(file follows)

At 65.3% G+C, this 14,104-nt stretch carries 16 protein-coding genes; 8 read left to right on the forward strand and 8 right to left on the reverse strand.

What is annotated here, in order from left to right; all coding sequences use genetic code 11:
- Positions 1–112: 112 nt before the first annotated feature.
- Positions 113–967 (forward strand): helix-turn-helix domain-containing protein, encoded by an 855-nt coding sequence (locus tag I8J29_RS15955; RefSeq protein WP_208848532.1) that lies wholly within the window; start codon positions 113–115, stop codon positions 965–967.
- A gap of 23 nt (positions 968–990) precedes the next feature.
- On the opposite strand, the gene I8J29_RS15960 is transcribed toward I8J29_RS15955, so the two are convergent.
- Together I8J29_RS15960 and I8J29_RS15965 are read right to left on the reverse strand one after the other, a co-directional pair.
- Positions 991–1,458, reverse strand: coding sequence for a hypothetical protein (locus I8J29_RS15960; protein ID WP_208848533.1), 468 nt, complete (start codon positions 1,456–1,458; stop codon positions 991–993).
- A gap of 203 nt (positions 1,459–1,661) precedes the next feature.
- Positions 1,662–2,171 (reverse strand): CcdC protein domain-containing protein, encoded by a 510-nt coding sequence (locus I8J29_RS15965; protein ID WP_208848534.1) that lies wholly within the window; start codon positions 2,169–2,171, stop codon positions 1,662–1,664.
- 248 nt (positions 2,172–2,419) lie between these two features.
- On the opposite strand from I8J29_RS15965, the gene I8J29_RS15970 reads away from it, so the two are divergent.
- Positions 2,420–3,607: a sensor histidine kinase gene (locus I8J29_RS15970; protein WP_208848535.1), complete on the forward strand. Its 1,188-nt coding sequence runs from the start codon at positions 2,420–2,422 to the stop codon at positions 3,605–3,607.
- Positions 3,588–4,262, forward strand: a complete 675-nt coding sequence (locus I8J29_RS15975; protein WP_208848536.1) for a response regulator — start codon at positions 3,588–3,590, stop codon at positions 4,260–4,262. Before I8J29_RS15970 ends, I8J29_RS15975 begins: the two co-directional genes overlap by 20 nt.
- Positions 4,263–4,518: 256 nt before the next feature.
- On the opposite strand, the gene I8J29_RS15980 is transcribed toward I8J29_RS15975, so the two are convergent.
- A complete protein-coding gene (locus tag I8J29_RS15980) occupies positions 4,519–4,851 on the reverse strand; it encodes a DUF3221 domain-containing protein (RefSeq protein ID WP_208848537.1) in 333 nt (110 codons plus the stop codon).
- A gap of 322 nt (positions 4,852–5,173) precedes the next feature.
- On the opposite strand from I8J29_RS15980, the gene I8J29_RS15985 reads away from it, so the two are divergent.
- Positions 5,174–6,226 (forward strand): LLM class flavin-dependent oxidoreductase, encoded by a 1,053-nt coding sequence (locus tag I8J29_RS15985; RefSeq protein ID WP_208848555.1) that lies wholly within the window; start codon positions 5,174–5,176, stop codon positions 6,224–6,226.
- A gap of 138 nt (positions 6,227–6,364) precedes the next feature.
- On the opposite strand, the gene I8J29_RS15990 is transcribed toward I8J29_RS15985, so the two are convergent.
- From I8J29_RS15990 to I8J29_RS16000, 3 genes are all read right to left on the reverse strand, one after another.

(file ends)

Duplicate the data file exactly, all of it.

At 65.3% G+C, this 14,104-nt stretch carries 16 protein-coding genes; 8 read left to right on the forward strand and 8 right to left on the reverse strand.

What is annotated here, in order from left to right; all coding sequences use genetic code 11:
- Positions 1–112: 112 nt before the first annotated feature.
- Positions 113–967 (forward strand): helix-turn-helix domain-containing protein, encoded by an 855-nt coding sequence (locus tag I8J29_RS15955; RefSeq protein WP_208848532.1) that lies wholly within the window; start codon positions 113–115, stop codon positions 965–967.
- A gap of 23 nt (positions 968–990) precedes the next feature.
- On the opposite strand, the gene I8J29_RS15960 is transcribed toward I8J29_RS15955, so the two are convergent.
- Together I8J29_RS15960 and I8J29_RS15965 are read right to left on the reverse strand one after the other, a co-directional pair.
- Positions 991–1,458, reverse strand: coding sequence for a hypothetical protein (locus I8J29_RS15960; protein ID WP_208848533.1), 468 nt, complete (start codon positions 1,456–1,458; stop codon positions 991–993).
- A gap of 203 nt (positions 1,459–1,661) precedes the next feature.
- Positions 1,662–2,171 (reverse strand): CcdC protein domain-containing protein, encoded by a 510-nt coding sequence (locus I8J29_RS15965; protein ID WP_208848534.1) that lies wholly within the window; start codon positions 2,169–2,171, stop codon positions 1,662–1,664.
- 248 nt (positions 2,172–2,419) lie between these two features.
- On the opposite strand from I8J29_RS15965, the gene I8J29_RS15970 reads away from it, so the two are divergent.
- Positions 2,420–3,607: a sensor histidine kinase gene (locus I8J29_RS15970; protein WP_208848535.1), complete on the forward strand. Its 1,188-nt coding sequence runs from the start codon at positions 2,420–2,422 to the stop codon at positions 3,605–3,607.
- Positions 3,588–4,262, forward strand: a complete 675-nt coding sequence (locus I8J29_RS15975; protein WP_208848536.1) for a response regulator — start codon at positions 3,588–3,590, stop codon at positions 4,260–4,262. Before I8J29_RS15970 ends, I8J29_RS15975 begins: the two co-directional genes overlap by 20 nt.
- Positions 4,263–4,518: 256 nt before the next feature.
- On the opposite strand, the gene I8J29_RS15980 is transcribed toward I8J29_RS15975, so the two are convergent.
- A complete protein-coding gene (locus tag I8J29_RS15980) occupies positions 4,519–4,851 on the reverse strand; it encodes a DUF3221 domain-containing protein (RefSeq protein ID WP_208848537.1) in 333 nt (110 codons plus the stop codon).
- A gap of 322 nt (positions 4,852–5,173) precedes the next feature.
- On the opposite strand from I8J29_RS15980, the gene I8J29_RS15985 reads away from it, so the two are divergent.
- Positions 5,174–6,226 (forward strand): LLM class flavin-dependent oxidoreductase, encoded by a 1,053-nt coding sequence (locus tag I8J29_RS15985; RefSeq protein ID WP_208848555.1) that lies wholly within the window; start codon positions 5,174–5,176, stop codon positions 6,224–6,226.
- A gap of 138 nt (positions 6,227–6,364) precedes the next feature.
- On the opposite strand, the gene I8J29_RS15990 is transcribed toward I8J29_RS15985, so the two are convergent.
- From I8J29_RS15990 to I8J29_RS16000, 3 genes are all read right to left on the reverse strand, one after another.